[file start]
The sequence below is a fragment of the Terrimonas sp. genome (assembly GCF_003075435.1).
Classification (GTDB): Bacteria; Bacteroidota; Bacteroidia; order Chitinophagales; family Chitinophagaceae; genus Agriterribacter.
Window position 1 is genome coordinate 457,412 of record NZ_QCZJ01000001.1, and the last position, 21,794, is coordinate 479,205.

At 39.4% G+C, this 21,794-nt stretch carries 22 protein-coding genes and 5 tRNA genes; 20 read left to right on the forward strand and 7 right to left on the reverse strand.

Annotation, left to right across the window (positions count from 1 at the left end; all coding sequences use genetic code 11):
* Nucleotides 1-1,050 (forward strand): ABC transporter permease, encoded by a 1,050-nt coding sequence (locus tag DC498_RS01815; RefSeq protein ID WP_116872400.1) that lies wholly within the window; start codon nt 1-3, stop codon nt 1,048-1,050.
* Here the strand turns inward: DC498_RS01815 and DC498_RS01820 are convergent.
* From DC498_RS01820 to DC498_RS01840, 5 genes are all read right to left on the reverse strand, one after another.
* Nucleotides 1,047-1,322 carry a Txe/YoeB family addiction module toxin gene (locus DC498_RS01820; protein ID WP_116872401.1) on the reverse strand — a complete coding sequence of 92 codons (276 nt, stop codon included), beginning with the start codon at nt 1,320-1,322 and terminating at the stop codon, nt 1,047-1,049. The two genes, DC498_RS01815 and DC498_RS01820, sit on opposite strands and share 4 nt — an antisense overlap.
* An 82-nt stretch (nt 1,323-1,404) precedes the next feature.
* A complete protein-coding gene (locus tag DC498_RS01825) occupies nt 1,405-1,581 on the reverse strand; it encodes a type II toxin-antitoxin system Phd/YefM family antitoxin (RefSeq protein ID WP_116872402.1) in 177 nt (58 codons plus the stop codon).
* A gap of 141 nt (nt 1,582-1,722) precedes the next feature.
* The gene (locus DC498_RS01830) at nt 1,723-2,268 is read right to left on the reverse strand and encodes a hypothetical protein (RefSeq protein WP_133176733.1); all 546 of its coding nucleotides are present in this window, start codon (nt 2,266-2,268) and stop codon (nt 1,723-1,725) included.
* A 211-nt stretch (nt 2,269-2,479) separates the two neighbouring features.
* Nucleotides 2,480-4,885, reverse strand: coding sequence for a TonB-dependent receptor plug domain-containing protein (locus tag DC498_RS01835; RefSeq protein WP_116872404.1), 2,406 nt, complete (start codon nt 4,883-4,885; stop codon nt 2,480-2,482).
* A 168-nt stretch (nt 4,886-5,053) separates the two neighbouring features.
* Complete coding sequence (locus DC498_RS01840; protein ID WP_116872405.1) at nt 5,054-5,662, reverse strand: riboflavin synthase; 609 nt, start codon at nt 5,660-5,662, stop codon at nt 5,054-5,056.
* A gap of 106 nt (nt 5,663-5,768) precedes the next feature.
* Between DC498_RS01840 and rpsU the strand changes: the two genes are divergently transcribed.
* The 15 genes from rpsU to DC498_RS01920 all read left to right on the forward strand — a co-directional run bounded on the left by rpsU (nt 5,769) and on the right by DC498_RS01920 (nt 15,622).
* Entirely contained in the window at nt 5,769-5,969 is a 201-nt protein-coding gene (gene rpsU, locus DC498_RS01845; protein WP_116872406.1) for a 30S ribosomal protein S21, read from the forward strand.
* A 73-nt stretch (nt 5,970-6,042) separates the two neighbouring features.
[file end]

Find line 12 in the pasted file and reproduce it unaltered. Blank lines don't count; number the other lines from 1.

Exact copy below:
* A gap of 141 nt (nt 1,582-1,722) precedes the next feature.